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Credit Cards Bankruptcy - Bankruptcy and Credit Cards - Challenges to Declaring Bankruptcy with Credit Card Debt

How Bankruptcy Affects the Use of Credit Cards: Before and After

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With the economic crisis that began in 2008, many people in the United States have been faced with the issue of bankruptcy. For many such people, credit card debt is a major contributing factor to their bankruptcy. For others, their bankruptcy might prevent them from getting another credit card in the future. Therefore, it is very important to be informed about the issues surrounding credit cards and bankruptcy.

Challenges to Declaring Bankruptcy with Credit Card Debt

It is not uncommon for credit card companies to challenge the claims of cardholders who declare bankruptcy and are therefore unable to pay their debts. Under U.S. Bankruptcy laws, there is a provision that denies cardholders the right to discharge their credit card debt in their bankruptcy. This condition is possible if the credit card company can demonstrate that the card was used with no intent to repay the charges. Factors such as an increase in charges in the period before filing bankruptcy, a large cash advance shortly before filing, a tendency to exceed credit limits and shifting balances from one card to another, or a large amount charges after visiting a bankruptcy lawyer all could be cited as reasonable grounds for denying the cardholder the right to discharge their credit card debt in bankruptcy.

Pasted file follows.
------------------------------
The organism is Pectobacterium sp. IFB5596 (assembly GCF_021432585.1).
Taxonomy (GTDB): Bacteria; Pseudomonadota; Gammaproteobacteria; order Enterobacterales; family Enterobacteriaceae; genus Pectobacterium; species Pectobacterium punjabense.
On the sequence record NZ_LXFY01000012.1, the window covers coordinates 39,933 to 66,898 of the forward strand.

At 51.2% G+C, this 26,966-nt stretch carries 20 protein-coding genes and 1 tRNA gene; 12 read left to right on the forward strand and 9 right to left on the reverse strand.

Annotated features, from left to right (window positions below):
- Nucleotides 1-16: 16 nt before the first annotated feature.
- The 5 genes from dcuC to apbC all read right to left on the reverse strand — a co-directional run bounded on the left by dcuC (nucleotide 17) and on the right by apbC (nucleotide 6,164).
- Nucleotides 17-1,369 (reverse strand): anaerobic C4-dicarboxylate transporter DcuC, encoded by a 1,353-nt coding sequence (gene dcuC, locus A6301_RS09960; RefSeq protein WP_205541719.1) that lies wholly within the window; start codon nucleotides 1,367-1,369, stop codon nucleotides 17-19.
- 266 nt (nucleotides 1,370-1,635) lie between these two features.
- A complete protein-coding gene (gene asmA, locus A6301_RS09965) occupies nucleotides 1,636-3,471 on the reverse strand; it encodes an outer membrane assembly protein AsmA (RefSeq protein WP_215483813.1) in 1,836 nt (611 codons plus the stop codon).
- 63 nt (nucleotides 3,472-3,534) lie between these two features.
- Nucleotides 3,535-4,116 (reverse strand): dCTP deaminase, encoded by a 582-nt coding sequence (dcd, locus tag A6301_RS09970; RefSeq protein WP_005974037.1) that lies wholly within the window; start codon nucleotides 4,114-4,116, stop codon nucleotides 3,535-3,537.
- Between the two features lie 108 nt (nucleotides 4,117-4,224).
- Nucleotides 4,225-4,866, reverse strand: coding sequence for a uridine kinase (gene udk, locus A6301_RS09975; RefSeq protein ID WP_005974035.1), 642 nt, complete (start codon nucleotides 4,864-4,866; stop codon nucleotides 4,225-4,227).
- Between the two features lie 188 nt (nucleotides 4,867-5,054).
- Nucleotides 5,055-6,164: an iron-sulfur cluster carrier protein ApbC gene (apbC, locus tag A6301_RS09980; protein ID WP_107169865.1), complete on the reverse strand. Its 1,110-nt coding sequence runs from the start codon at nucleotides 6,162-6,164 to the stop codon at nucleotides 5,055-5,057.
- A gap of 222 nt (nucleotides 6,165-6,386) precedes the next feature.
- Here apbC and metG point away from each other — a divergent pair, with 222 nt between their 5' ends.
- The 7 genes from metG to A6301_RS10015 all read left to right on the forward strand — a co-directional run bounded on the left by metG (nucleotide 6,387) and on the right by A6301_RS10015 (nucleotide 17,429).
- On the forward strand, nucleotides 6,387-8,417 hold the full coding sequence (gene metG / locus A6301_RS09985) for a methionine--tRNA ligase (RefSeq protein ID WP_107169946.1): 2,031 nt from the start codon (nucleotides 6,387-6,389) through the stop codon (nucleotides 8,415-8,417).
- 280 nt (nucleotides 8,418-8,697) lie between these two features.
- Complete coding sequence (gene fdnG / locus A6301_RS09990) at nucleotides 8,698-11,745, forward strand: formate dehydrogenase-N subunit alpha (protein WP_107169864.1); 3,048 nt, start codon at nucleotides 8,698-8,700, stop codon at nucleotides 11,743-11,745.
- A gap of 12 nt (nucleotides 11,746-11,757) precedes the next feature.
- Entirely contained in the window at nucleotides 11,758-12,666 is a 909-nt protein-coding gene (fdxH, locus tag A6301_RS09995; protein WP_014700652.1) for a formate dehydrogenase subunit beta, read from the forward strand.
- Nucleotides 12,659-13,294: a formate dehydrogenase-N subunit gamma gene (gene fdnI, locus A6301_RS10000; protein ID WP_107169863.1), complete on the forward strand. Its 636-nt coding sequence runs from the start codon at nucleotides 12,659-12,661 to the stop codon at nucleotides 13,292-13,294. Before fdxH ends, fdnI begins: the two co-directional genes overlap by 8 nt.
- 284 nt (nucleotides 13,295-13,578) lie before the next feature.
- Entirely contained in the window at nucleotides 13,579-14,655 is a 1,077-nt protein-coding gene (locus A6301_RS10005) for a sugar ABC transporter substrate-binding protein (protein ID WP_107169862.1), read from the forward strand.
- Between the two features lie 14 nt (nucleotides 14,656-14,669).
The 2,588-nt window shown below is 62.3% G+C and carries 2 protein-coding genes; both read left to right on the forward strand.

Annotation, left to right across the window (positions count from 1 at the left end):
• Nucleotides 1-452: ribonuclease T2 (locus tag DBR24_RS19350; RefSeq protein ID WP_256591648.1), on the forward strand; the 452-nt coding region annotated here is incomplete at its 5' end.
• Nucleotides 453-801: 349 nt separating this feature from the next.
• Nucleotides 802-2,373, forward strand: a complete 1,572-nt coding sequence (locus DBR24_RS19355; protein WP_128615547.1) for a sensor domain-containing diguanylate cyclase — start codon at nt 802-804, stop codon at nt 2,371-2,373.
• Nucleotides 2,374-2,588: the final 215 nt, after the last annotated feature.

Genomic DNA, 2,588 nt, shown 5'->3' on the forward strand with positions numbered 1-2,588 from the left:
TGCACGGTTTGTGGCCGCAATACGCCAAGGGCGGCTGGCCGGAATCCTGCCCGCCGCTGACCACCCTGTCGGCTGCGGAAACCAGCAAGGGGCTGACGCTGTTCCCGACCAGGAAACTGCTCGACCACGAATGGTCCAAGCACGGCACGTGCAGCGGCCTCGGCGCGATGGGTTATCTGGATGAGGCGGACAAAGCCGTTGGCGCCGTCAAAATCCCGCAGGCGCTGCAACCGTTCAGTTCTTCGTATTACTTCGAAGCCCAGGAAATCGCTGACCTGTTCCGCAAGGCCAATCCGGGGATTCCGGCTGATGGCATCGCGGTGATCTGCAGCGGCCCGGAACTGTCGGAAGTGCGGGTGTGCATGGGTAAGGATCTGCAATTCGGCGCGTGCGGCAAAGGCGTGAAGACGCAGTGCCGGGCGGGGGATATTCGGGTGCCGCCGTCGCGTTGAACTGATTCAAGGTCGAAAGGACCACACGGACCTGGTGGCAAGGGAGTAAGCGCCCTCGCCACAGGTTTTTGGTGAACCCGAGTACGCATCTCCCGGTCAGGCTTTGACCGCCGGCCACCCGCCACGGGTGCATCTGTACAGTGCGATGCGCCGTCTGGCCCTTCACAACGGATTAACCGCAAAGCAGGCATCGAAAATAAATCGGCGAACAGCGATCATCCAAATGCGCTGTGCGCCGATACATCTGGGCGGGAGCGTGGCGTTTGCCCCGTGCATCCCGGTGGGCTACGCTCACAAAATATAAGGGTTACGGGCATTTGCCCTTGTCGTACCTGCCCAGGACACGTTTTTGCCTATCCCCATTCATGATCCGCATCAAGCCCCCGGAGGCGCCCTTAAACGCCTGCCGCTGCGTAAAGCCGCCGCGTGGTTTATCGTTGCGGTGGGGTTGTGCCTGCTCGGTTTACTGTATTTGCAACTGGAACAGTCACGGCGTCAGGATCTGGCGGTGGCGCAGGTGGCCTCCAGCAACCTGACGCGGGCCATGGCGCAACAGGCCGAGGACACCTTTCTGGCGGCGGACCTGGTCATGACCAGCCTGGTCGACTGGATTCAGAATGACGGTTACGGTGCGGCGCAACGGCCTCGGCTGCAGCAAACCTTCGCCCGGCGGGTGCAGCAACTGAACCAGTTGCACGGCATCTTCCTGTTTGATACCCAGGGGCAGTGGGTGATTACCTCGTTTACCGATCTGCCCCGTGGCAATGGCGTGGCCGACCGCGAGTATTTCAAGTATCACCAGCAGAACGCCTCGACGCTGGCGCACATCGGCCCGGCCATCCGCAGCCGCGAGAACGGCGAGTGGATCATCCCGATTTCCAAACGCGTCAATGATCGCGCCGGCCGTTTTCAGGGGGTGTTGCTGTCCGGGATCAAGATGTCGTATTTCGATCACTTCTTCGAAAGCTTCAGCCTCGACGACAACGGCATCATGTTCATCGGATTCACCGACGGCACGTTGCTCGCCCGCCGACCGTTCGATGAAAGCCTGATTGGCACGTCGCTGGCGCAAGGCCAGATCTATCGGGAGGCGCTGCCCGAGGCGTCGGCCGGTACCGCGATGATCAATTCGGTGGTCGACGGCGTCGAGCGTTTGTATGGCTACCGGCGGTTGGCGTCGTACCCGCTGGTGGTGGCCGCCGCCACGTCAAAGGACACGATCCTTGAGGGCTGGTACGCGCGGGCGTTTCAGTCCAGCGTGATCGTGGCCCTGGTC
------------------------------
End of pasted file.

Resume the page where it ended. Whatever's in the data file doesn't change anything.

The best way to avoid this condition is to wait a reasonable period between making any credit card charges and filing bankruptcy. If you are concerned that you are in danger of being unable to discharge your debt, then consult a lawyer and perhaps delay filing bankruptcy.

Challenges to Getting a Credit Card After Bankruptcy

For those who have faced the unfortunate circumstance of having to file bankruptcy, it can be quite difficult to re-establish credit and find a credit card company that will issue them a card. The best place to begin re-establishing credit may be getting a secured or prepaid credit card. With these cards, you typically deposit a predetermined amount, usually between $300 and $500, that you can then spend with the card.

More traditional credit cards are also available to those who have recently filed bankruptcy, but these cards often come with a high fee and a low credit limit. Before applying for any card, it is important to be knowledgeable about the card because any credit application will stay on your credit file for two years. Many companies prey on those who need a new credit card by charging exorbitant fees, so be sure you know everything you can about the card issuer before applying. Sites like Creditcards.com provide information on most card companies.

If unrestrained credit card spending was a major factor in your bankruptcy, then it is important to exercise extreme caution if and when you get a new credit card. Although some might suggest that you abandon the use of credit cards altogether, there are many circumstances when it is necessary to have a credit card, or at the least, a debit card.

Rebuilding credit after bankruptcy is possible, but it requires discipline and caution, especially when it comes to credit card spending.

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